Local colleges and universities are preparing to implement proposed federal regulations that institute new requirements for reporting sexual assaults and compiling more thorough statistics on stalking, dating violence and domestic violence on campuses.
The proposal from the Obama administration also creates requirements that institutions educate students, faculty and the community near campuses about sexual crimes.
The new regulations, announced Thursday, are designed to “strengthen schools’ capacity to provide safer college campuses for students and to keep everyone better informed about campus security policies and procedures,” said U.S. Education Secretary Arne Duncan in a prepared statement.
They would take effect in November.
College campuses have had to comply with the Jeanne Clery Disclosure of Campus Security Policy and Crime Statistics Act — known as the Clery Act — since it became law in 1990.
The Clery Act act came in response to the death of Jeanne Clery, a student at Lehigh University, who was raped, beaten and then strangled by another student. Her parents pushed for transparency in the reporting of crime statistics after they learned of security lapses on Lehigh’s campus in Bethlehem, Pa.
The act already requires institutions that receive federal funding to report all campus crimes to students, faculty and nearby residents via a public log and timely notifications. They also must report crime statistics for review to the U.S. Department of Education in an annual security report each Oct. 1.
Victims advocates have said the statistics, as currently compiled, still don’t always paint an accurate picture of the extent of sexual crimes on campuses.
The proposal stems from changes made last year to the Violence Against Women Act.
Schools in Western Pennsylvania have been expecting the new proposed regulations and preparing to implement them in the fall.
“We’ve been trying to act in anticipation of those rules,” said Ken Service, spokesman at University of Pittsburgh.
Mr. Service said Pitt is reworking its student code of conduct and had been watching for the new regulations to be published. Other campuses are doing the same.
Jennifer Carlo, dean of student affairs at Carlow University, said, “We have been aware of this, it has been in the works for a long time, and we have been planning how to implement [the new regulations] on our campus. We are in the process of revising our student handbook this summer, so we will make sure all of our policies are in line. They are not too far off.
“I think the law has caught up with good practice. If there are institutions out there that have not been doing these things, this means that they will have to improve their services,” Ms. Carlo said.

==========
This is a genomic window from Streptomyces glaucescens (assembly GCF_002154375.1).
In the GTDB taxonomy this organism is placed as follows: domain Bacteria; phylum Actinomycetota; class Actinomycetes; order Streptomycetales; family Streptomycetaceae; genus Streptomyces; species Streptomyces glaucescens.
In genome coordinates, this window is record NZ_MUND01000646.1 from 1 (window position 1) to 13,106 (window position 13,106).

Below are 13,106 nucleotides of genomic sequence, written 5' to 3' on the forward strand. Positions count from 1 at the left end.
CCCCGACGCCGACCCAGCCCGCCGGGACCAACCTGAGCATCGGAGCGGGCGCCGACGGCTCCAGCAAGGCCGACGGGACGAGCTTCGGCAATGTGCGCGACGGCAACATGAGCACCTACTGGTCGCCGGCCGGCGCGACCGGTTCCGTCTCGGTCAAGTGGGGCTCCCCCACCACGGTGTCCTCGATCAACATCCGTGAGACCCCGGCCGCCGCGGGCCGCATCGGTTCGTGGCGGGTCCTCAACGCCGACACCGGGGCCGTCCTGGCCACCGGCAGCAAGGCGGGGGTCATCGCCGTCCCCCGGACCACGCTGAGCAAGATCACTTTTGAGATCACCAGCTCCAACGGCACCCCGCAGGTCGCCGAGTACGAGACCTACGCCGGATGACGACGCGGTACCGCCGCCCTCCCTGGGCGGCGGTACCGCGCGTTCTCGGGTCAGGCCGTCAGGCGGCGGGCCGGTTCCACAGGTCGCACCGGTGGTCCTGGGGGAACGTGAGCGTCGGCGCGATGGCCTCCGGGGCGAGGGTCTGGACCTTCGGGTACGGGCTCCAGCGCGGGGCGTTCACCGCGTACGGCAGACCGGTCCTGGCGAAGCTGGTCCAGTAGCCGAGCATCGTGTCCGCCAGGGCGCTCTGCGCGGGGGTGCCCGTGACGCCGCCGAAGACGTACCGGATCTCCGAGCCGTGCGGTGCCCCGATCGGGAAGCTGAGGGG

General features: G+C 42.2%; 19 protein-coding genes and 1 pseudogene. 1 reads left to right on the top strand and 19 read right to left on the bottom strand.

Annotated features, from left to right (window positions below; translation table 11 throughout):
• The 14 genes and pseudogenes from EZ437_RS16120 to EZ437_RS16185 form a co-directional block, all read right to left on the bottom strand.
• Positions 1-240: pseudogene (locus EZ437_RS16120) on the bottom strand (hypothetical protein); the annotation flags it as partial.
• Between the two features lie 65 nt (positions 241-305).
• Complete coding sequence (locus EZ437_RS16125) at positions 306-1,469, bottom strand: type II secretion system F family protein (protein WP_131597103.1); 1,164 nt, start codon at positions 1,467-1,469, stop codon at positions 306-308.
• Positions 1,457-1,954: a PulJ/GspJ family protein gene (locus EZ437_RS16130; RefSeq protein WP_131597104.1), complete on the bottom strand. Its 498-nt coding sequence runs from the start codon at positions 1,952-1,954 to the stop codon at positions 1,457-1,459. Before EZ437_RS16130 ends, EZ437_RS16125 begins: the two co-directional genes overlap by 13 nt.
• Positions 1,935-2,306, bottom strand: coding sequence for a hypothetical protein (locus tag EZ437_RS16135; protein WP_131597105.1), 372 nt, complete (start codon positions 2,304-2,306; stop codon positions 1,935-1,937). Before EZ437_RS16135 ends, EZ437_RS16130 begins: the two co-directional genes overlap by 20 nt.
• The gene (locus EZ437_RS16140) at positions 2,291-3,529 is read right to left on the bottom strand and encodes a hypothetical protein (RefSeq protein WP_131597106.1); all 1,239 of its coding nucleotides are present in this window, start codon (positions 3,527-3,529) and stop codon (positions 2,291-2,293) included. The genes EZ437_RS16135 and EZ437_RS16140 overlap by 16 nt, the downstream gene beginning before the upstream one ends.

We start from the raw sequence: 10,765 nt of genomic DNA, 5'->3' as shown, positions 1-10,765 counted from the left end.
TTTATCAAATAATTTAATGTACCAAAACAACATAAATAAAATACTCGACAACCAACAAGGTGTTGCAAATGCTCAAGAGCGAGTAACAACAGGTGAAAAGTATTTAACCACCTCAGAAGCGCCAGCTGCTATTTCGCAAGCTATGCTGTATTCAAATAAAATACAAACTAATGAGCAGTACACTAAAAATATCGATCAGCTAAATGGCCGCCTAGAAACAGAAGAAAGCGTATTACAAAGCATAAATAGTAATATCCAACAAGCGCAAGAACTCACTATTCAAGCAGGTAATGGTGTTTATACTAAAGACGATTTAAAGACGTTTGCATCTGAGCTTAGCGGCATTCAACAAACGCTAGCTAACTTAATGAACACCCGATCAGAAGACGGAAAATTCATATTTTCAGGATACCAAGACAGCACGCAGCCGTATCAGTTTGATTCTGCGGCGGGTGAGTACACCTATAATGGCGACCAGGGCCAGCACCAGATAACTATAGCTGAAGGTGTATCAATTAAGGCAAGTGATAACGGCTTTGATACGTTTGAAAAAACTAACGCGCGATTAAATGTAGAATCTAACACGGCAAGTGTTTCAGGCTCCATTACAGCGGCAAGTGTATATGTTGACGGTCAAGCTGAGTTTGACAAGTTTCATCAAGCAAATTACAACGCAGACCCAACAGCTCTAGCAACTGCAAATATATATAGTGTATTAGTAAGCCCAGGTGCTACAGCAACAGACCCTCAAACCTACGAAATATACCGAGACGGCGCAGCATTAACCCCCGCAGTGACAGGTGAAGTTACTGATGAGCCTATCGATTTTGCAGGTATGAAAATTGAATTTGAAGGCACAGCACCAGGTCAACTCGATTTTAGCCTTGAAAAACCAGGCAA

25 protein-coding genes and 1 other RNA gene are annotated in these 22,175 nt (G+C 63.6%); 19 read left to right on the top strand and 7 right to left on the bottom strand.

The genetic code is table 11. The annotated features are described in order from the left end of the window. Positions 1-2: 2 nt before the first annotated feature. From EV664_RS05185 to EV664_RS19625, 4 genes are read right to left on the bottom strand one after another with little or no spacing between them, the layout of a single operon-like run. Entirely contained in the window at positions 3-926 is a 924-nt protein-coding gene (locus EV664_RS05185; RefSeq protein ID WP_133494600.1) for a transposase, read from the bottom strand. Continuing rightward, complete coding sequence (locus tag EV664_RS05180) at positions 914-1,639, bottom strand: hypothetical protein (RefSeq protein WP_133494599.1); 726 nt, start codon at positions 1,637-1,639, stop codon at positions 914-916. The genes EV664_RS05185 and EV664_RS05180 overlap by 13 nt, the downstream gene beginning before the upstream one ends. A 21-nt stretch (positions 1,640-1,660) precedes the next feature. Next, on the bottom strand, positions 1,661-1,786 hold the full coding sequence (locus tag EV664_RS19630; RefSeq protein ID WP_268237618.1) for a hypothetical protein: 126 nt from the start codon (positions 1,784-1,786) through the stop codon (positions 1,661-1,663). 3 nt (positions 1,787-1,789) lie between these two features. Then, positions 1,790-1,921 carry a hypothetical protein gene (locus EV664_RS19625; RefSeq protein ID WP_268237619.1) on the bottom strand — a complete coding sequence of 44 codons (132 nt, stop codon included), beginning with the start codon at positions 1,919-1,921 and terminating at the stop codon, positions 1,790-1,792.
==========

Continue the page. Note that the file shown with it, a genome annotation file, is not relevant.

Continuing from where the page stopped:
Major provisions of the proposed regulations include requiring schools to maintain statistics on the incidence of dating violence, domestic violence, sexual assault and stalking.
The schools also will have to hold programs for prevention and awareness for incoming students and conduct ongoing awareness programs.
They would be required to report on disciplinary proceedings, the timelines and the decision-making process in allegations of dating violence, domestic violence, sexual assault or stalking.
Institutions would have to provide for “prompt, fair and impartial disciplinary proceedings” before trained officials who have no conflict of interest conduct. The accuser and the accused would have to be able to have others present, the accuser and the accused must receive notification of proceedings in writing, and there must be a “reasonable prompt time frame” for all disciplinary actions.
“At Allegheny College, we do respond to situations in a prompt and fair way,” said Joe DiChristina, dean of students at the Crawford County school. “These are important issues to be attentive to,” he said, adding that it’s Allegheny’s aim to resolve complaints so that “victims of situations can return to their studies.”
The proposal also calls for broadening the definition of rape in the Clery Act so that it more closely complies with the FBI’s definition in the UCR Summary Reporting System, which includes more forms of non-consensual sexual activity.
Under hate-crimes reporting requirements, the changes add categories for gender identity, ethnicity and national origin.
The proposal calls for public comment on the regulations until July 21. The regulations then will be put into effect on Nov. 1.
Golzar Meamar: email@example.com, 412-263-1390. Associated Press contributed.